I’ve been on the wagon for two days (counting today(. I posted pictures on Please No Words, I did a Torah post on Kenshin’s Bar Mitzvah, I wrote something for everyday I think (this for today), and I logged my food. In addition, I’m supposed to do some medical stuff which I did too (mostly(. I was good, so to speak. Better, at least.
It has been since Nov. 11 since I did this. Amazing how seven weeks can fly by.
I did accomplish some stuff in the meantime, but not stuff that prevented me from doing the stuff that is important. I wanted to set up a computer with linux and ended up putting it on two computers. I have an old G4 laptop that will become the next recipient, though it works so well now after I did a clean install of an old operating system.
I’ve become interested in resuscitating old technology. I’m starting to like my iPhone 5S better because it isn’t the most recent model. “New” can become a disease. I once hear a great lecture on “new” by a photography critic. “New” can be an insidious virus.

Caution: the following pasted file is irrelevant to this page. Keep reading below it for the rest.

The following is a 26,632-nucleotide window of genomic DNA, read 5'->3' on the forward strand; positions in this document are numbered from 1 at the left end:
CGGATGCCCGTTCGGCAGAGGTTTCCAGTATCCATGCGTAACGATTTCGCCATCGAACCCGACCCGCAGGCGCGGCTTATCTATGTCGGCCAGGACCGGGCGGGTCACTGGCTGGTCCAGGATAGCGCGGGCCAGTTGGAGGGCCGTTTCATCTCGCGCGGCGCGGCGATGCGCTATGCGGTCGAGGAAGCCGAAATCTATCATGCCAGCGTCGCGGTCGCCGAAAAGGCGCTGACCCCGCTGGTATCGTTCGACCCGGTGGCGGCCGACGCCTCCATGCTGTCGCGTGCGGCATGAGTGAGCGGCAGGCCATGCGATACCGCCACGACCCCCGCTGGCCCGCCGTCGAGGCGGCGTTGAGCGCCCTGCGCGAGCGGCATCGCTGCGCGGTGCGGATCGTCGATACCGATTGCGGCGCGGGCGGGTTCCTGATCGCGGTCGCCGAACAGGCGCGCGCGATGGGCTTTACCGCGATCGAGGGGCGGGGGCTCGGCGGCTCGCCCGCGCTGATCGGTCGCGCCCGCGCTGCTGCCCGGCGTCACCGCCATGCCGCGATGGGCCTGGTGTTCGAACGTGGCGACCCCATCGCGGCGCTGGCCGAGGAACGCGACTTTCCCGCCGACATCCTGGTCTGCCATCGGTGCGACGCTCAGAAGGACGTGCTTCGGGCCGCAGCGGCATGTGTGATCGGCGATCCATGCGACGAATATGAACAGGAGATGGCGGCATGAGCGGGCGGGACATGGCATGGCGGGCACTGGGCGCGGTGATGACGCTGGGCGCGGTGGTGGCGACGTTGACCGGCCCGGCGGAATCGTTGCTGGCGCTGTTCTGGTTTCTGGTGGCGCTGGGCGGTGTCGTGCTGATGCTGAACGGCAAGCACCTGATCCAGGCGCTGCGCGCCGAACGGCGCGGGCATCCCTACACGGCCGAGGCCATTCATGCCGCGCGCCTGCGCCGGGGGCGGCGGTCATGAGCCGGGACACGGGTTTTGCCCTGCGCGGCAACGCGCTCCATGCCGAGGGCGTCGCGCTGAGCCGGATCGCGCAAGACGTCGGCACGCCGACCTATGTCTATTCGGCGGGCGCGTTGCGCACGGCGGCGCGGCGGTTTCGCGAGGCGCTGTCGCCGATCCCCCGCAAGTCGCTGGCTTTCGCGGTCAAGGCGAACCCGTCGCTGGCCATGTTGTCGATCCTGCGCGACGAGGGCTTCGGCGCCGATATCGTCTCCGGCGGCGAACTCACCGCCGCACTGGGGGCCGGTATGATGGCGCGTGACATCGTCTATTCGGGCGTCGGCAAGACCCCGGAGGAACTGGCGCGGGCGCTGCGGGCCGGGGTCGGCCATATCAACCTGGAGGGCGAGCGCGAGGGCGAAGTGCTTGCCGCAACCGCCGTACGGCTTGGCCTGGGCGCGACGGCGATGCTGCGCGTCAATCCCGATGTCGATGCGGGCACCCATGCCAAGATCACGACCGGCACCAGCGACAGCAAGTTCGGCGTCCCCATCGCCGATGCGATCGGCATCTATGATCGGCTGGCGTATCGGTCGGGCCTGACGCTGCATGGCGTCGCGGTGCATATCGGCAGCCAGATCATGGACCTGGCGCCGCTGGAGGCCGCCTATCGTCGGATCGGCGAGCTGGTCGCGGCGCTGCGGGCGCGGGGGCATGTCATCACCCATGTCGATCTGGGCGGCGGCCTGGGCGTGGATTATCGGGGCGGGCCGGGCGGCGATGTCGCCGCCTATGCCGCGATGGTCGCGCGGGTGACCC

I’ve been dealing with waking up (Zen talk). That for me is to realize the consequence of my actions. It is my Zen “practice period” focus for the next three months. Of course, if I beat myself up for being asleep it will not be fun. I want to improve my practice of archery, so to speak. I want to hit the target more often. Yet archery may not be about hitting the target as suggested in Zen in the Way of Archery.
We think of tests, like the SAT or the GRE. But what about the simple task/test of washing one’s hands. How well can that be done? Do we get our hands clean? Do we love our hands? Or even typing one character on a keyboard. Is there time in our life to touch everything as if it was very very special? I think so.